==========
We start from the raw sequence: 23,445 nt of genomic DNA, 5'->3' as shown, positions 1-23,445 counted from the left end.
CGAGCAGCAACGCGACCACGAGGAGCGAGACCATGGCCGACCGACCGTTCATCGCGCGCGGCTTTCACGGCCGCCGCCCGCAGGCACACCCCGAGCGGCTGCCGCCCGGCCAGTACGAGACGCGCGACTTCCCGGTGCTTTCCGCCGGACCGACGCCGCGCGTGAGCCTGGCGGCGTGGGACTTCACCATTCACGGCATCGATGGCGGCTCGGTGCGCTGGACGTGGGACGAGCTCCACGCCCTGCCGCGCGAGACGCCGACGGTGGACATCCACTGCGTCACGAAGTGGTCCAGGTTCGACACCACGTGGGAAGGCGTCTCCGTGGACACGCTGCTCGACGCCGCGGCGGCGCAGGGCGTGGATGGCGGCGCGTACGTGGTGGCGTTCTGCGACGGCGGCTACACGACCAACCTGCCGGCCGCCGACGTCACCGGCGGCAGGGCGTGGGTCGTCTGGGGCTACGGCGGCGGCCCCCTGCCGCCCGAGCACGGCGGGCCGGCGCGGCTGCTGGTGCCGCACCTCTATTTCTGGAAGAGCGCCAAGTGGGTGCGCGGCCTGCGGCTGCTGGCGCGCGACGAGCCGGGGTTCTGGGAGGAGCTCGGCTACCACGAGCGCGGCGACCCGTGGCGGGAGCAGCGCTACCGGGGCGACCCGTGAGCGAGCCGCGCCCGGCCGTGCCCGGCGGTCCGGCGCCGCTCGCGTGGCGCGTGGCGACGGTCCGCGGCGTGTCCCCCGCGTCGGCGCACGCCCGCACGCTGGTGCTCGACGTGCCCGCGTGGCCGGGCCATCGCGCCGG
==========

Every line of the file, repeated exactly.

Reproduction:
We start from the raw sequence: 23,445 nt of genomic DNA, 5'->3' as shown, positions 1-23,445 counted from the left end.
CGAGCAGCAACGCGACCACGAGGAGCGAGACCATGGCCGACCGACCGTTCATCGCGCGCGGCTTTCACGGCCGCCGCCCGCAGGCACACCCCGAGCGGCTGCCGCCCGGCCAGTACGAGACGCGCGACTTCCCGGTGCTTTCCGCCGGACCGACGCCGCGCGTGAGCCTGGCGGCGTGGGACTTCACCATTCACGGCATCGATGGCGGCTCGGTGCGCTGGACGTGGGACGAGCTCCACGCCCTGCCGCGCGAGACGCCGACGGTGGACATCCACTGCGTCACGAAGTGGTCCAGGTTCGACACCACGTGGGAAGGCGTCTCCGTGGACACGCTGCTCGACGCCGCGGCGGCGCAGGGCGTGGATGGCGGCGCGTACGTGGTGGCGTTCTGCGACGGCGGCTACACGACCAACCTGCCGGCCGCCGACGTCACCGGCGGCAGGGCGTGGGTCGTCTGGGGCTACGGCGGCGGCCCCCTGCCGCCCGAGCACGGCGGGCCGGCGCGGCTGCTGGTGCCGCACCTCTATTTCTGGAAGAGCGCCAAGTGGGTGCGCGGCCTGCGGCTGCTGGCGCGCGACGAGCCGGGGTTCTGGGAGGAGCTCGGCTACCACGAGCGCGGCGACCCGTGGCGGGAGCAGCGCTACCGGGGCGACCCGTGAGCGAGCCGCGCCCGGCCGTGCCCGGCGGTCCGGCGCCGCTCGCGTGGCGCGTGGCGACGGTCCGCGGCGTGTCCCCCGCGTCGGCGCACGCCCGCACGCTGGTGCTCGACGTGCCCGCGTGGCCGGGCCATCGCGCCGG